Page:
Anyway, back to the day at hand; our last engagement for the day was a big lunch at a fancy restaurant with KPMG staff as well as diplomats from the British Embassy. Sitting in the restaurant eating the delicious food and enjoying the stimulating company, one could easily imagine being anywhere in Europe or the US such is the modern feel of Santiago. It distinctly feels un-South American, with a huge number of foreigners calling the city home. People often refer to Chile as the Switzerland of South America, and sitting in this beautiful and smart area of this 6 million strong city, I couldn’t but agree!
The rest of the afternoon was spent, as you may have guessed, working. Although, on this occasion, Nik and Toby were out fixing the van’s mirror which had had an unfortunate encounter with the wall of a car park. Fortunately though, the damage was easily and cheaply fixed, and everyone was soon reunited at the hotel.
At 7.30pm, Markus arrived to pick us up to take us out to see a bit more of the “local” side of the city, outside the glitzy area of skyscrapers and plush apartment blocks. He had booked for us a table in a very traditional restaurant in a an up-and-coming area of the city, and we enjoyed a fantastic traditional meal of grilled meats and potatoes, accompanied by a great German tasting beer which, perhaps surprisingly, originated from the south of Chile. We had the opportunity to quiz Markus on the ins and outs of Hellmann as, seeing as we have done so much logistics work ourselves, we were interested to find out how the professionals do it on a global level.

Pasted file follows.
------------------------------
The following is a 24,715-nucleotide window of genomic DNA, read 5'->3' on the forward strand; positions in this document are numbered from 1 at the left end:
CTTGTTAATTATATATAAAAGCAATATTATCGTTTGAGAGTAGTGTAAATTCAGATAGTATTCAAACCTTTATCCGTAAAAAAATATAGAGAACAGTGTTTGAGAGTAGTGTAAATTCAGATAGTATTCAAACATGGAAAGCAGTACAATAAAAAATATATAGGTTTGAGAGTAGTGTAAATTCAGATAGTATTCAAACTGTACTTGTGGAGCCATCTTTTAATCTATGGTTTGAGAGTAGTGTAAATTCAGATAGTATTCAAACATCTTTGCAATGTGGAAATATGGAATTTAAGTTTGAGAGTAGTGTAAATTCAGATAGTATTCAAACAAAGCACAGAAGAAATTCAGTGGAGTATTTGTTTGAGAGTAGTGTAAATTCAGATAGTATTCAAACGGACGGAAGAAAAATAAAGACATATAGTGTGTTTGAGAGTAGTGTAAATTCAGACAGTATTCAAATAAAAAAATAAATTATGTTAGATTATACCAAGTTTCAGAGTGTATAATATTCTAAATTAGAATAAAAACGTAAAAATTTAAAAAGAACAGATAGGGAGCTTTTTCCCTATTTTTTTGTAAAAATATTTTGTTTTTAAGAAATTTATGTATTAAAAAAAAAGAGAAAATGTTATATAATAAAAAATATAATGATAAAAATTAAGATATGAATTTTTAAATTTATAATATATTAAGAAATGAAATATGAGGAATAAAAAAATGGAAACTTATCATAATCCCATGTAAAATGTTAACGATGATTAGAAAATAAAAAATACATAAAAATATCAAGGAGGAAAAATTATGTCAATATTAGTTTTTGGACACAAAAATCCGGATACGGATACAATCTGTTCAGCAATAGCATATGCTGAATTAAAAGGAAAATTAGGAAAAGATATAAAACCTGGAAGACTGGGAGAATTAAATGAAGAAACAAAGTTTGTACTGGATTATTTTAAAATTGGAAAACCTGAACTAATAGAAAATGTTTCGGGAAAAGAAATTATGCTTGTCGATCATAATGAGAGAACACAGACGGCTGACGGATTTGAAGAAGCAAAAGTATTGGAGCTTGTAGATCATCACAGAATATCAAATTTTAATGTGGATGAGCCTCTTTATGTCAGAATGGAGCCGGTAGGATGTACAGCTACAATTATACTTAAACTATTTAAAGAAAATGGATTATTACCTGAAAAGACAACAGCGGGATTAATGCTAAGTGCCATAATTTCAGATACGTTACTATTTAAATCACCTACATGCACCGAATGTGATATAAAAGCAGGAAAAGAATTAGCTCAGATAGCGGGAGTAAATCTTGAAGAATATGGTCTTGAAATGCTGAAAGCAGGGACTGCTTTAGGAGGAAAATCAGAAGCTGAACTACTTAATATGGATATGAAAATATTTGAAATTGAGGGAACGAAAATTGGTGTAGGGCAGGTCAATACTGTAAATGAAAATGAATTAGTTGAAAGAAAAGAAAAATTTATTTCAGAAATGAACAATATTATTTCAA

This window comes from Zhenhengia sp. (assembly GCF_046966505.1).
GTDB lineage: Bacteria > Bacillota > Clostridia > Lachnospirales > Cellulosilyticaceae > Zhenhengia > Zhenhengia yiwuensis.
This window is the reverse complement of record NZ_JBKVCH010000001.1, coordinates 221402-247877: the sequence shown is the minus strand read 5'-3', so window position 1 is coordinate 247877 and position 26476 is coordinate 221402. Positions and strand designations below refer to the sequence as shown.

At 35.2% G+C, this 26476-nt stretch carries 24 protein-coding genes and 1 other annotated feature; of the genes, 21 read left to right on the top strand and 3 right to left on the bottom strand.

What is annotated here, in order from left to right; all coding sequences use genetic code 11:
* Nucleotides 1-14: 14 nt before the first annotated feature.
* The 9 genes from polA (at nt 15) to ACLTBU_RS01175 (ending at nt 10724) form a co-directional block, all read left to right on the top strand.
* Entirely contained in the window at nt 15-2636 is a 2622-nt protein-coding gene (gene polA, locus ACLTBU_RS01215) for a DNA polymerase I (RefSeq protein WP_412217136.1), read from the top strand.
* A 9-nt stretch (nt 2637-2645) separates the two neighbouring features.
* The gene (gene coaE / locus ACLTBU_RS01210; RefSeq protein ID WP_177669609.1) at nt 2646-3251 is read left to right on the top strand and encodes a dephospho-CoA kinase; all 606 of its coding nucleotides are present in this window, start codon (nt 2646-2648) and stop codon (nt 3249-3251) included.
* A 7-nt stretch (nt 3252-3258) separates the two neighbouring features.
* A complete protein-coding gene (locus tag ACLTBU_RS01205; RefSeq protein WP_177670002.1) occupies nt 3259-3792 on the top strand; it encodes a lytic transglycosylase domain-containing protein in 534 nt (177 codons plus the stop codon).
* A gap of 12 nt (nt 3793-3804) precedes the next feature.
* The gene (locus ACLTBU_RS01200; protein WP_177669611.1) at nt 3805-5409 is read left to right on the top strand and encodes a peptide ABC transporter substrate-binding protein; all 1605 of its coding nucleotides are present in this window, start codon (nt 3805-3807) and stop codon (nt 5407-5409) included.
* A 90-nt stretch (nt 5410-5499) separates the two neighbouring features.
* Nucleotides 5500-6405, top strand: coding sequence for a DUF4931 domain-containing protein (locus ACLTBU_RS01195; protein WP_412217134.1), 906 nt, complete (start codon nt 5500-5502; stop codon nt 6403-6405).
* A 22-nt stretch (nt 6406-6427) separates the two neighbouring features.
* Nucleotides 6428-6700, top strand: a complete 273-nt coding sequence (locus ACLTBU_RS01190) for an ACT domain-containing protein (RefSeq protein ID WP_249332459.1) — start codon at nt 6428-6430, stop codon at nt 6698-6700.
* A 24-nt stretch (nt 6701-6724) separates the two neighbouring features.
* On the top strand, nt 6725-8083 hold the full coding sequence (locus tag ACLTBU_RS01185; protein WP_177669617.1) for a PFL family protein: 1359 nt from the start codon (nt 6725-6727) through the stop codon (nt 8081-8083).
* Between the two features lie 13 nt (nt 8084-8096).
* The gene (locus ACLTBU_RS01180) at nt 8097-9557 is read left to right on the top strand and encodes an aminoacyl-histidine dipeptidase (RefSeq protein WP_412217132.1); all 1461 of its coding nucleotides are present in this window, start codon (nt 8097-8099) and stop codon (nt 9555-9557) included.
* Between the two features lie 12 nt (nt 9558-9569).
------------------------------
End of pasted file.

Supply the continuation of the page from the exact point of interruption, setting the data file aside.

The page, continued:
As you would expect, this was a very interesting conversation, and time flew by until the food was devoured, and it was time to move on. We found a little bar off a side street and listened to some live music while sampling the local variety of the pisco sour drink; a prerequisite for anyone visiting Chile!
Our last stop for the night was something quite special; Markus took us to the top of the W tower which comprised of a hotel, restaurant, bar, and residential units. This building was on par if not exceeding anything we would consider impressive in the western world, and the view from the bar at the top was nothing short of spectacular. Before calling it a night and walking back to our hotel, we enjoyed another drink up here, and had a chance not recount some of the stories from the trip.
All in all, our stay in Santiago was really enjoyable, and the city was far nicer than what we were previously expecting! A big thanks to KPMG and Hellmann for showing us such a good time and for feeding us in such style!